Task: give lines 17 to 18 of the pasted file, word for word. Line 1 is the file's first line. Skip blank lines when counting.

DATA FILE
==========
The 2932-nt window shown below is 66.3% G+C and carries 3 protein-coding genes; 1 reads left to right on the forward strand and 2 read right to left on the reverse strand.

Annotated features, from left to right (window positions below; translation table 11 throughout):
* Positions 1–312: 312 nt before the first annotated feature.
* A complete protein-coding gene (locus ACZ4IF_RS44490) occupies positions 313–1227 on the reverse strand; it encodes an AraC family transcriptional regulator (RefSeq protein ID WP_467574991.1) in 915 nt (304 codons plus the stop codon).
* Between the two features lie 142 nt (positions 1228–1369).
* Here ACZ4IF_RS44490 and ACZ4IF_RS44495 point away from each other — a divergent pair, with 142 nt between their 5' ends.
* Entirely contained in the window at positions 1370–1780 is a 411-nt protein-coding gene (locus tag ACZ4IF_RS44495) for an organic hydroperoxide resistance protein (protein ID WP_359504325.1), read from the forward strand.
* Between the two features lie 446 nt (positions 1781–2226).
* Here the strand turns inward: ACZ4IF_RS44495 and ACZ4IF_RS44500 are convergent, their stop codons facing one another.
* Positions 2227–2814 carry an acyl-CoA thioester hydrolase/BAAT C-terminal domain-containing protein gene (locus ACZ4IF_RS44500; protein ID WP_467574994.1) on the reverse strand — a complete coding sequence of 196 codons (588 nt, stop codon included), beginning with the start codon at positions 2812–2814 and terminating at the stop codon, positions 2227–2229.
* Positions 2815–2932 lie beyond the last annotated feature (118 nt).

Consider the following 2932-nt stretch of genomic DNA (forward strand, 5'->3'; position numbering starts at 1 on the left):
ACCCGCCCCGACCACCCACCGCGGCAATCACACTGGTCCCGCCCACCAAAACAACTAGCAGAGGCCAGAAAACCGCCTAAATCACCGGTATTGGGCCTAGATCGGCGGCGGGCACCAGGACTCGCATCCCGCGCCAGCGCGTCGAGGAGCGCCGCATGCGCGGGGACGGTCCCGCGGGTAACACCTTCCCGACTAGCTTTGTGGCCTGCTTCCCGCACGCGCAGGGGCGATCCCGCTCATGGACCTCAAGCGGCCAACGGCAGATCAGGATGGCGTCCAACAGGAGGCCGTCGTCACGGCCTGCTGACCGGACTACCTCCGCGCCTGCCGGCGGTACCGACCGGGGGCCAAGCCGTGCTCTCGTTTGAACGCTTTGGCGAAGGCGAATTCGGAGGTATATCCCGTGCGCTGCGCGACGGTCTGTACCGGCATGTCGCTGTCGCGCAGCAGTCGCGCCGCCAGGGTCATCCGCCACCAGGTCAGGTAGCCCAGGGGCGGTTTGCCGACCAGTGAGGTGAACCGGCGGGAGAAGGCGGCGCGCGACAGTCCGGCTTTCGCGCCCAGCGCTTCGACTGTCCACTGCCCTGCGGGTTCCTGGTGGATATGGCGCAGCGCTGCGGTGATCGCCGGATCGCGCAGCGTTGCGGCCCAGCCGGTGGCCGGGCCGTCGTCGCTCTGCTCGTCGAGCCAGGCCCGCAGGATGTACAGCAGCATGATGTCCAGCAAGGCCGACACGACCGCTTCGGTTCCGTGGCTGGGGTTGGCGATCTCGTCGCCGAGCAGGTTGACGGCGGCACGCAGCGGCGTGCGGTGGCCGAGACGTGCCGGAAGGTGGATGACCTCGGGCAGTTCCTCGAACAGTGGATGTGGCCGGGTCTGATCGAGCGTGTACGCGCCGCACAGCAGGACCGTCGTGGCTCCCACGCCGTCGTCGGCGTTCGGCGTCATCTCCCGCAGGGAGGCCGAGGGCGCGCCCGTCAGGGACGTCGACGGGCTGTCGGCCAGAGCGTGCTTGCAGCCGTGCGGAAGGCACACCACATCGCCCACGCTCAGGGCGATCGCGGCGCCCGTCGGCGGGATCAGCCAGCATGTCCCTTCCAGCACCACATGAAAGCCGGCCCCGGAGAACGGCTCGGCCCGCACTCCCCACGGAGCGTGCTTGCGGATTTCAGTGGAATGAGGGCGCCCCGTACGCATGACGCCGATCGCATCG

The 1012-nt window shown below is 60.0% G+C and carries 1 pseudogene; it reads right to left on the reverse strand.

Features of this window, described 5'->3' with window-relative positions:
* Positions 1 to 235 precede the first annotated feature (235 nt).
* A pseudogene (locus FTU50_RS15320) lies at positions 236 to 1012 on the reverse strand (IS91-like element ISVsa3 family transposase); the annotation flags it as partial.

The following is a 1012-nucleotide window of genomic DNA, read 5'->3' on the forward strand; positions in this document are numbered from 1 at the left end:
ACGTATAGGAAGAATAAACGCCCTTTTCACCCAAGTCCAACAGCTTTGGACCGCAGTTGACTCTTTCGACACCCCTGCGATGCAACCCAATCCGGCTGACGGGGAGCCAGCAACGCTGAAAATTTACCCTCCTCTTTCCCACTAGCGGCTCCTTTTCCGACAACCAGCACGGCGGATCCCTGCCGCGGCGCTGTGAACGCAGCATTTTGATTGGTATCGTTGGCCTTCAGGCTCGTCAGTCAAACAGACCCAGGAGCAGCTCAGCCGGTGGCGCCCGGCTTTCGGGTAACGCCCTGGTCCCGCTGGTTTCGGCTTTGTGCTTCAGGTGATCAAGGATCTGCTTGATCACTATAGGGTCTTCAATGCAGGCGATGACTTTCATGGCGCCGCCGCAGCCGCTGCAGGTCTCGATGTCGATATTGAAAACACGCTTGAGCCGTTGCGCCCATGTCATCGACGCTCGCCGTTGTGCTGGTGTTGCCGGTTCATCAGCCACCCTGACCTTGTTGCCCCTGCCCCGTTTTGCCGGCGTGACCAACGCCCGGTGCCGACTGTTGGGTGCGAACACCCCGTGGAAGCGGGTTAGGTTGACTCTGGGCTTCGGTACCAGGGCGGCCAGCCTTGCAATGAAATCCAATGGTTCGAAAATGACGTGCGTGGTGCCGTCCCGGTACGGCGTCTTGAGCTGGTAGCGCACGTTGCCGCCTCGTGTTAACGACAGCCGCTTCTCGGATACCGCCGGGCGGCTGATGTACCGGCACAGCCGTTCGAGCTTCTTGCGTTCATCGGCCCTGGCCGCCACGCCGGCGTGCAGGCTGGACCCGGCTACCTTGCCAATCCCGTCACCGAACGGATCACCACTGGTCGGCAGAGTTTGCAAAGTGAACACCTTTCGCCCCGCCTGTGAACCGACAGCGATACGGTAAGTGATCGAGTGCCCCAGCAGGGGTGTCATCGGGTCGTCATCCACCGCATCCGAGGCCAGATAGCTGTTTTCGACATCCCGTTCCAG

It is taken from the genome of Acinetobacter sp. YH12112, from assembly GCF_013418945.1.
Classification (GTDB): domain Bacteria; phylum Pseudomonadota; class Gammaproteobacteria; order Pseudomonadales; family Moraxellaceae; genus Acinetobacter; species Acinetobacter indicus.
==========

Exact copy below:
* A pseudogene (locus FTU50_RS15320) lies at positions 236 to 1012 on the reverse strand (IS91-like element ISVsa3 family transposase); the annotation flags it as partial.

The following is a 1012-nucleotide window of genomic DNA, read 5'->3' on the forward strand; positions in this document are numbered from 1 at the left end: